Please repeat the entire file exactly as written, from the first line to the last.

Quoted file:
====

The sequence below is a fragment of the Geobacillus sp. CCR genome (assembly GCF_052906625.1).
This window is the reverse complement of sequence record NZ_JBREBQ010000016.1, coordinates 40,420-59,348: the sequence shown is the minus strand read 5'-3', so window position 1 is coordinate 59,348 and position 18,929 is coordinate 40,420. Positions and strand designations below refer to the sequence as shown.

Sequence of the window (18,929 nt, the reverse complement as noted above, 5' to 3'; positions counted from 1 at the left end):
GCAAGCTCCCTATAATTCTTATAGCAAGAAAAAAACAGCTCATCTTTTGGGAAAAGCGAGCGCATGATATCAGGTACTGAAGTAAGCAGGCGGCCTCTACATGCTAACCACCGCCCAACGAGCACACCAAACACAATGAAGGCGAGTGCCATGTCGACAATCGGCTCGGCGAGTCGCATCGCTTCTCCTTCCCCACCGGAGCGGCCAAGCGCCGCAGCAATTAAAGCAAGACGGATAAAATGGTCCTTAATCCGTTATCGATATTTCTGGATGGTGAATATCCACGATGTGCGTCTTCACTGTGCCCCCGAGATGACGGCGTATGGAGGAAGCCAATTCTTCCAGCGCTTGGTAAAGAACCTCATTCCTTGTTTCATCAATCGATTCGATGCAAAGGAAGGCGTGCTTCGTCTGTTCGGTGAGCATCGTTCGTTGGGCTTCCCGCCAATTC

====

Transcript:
The sequence below is a fragment of the Geobacillus sp. CCR genome (assembly GCF_052906625.1).
This window is the reverse complement of sequence record NZ_JBREBQ010000016.1, coordinates 40,420-59,348: the sequence shown is the minus strand read 5'-3', so window position 1 is coordinate 59,348 and position 18,929 is coordinate 40,420. Positions and strand designations below refer to the sequence as shown.

Sequence of the window (18,929 nt, the reverse complement as noted above, 5' to 3'; positions counted from 1 at the left end):
GCAAGCTCCCTATAATTCTTATAGCAAGAAAAAAACAGCTCATCTTTTGGGAAAAGCGAGCGCATGATATCAGGTACTGAAGTAAGCAGGCGGCCTCTACATGCTAACCACCGCCCAACGAGCACACCAAACACAATGAAGGCGAGTGCCATGTCGACAATCGGCTCGGCGAGTCGCATCGCTTCTCCTTCCCCACCGGAGCGGCCAAGCGCCGCAGCAATTAAAGCAAGACGGATAAAATGGTCCTTAATCCGTTATCGATATTTCTGGATGGTGAATATCCACGATGTGCGTCTTCACTGTGCCCCCGAGATGACGGCGTATGGAGGAAGCCAATTCTTCCAGCGCTTGGTAAAGAACCTCATTCCTTGTTTCATCAATCGATTCGATGCAAAGGAAGGCGTGCTTCGTCTGTTCGGTGAGCATCGTTCGTTGGGCTTCCCGCCAATTC